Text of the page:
356 pp., 6.125 x 9.25, 2 maps, notes, index
Paperback ISBN: 978-1-4696-3338-1
Published: February 2017
eBook ISBN: 978-1-4696-1439-7
Published: March 2014
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Indigenous Americans, Weaver shows, crossed the Atlantic as royal dignitaries, diplomats, slaves, laborers, soldiers, performers, and tourists. And they carried resources and knowledge that shaped world civilization--from chocolate, tobacco, and potatoes to terrace farming and suspension bridges. Weaver makes clear that indigenous travelers were cosmopolitan agents of international change whose engagement with other societies gave them the tools to advocate for their own sovereignty even as it was challenged by colonialism.
About the Author
Jace Weaver is the Franklin Professor of Native American Studies at the University of Georgia and author of Notes from a Miner’s Canary: Essays on the State of Native America, among other books.
For more information about Jace Weaver, visit the Author Page.
"A helpful platform to discuss this engaging topic."--Library Journal
“In this fascinating, well-written account that places Native people at the center of Atlantic world history, Weaver positions the Atlantic as a conduit not only for the physical movement of people and ideas, but also as a highway for connections between cultures. . . . Highly recommended.”--Choice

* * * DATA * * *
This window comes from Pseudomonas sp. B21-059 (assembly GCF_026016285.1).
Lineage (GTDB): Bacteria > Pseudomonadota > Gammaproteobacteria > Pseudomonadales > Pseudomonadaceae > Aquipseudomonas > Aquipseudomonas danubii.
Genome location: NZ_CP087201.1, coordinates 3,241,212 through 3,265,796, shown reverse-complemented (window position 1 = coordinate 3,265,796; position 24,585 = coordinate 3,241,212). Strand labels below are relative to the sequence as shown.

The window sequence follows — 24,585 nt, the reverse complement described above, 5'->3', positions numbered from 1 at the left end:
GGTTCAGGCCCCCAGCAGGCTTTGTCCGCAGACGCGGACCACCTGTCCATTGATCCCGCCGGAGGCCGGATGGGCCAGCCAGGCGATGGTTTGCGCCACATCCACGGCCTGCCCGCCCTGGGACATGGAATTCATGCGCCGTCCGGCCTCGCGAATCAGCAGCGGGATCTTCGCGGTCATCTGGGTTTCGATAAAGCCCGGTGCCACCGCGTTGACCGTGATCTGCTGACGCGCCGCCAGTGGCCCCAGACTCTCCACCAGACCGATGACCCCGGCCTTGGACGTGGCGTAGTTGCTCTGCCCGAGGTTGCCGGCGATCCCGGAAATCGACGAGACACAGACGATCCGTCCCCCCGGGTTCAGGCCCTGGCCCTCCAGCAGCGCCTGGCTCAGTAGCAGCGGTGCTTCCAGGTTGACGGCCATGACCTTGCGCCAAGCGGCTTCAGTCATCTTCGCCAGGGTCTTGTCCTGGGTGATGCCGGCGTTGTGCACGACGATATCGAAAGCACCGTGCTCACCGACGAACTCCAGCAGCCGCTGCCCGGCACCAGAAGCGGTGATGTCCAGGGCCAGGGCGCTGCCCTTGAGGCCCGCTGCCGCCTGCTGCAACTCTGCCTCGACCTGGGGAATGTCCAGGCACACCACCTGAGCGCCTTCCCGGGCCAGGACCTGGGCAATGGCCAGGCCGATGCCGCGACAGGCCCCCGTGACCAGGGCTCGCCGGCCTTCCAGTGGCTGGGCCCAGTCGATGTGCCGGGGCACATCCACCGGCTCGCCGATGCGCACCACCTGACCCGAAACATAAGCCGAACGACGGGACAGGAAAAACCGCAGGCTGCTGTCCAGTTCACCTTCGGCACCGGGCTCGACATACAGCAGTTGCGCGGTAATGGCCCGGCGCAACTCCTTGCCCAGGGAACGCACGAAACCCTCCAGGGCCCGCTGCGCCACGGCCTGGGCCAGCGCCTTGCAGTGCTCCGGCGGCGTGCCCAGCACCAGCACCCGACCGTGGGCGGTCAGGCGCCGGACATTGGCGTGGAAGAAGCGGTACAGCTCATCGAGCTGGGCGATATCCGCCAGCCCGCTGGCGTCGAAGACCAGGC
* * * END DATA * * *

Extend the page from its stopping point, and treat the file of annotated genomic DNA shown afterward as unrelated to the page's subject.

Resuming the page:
“Essential for scholars of American Indian studies and Atlantic studies, especially those working at the intersections of literature and history. It is also highly readable, even entertaining at times.”--American Indian Quarterly
"A valuable resource for students."--Transmotion
"Engrossing."--Journal of American History
"Highly readable and engaging . . . will prove of interest to specialists, graduate students, and advanced undergraduates."--Journal of Southern History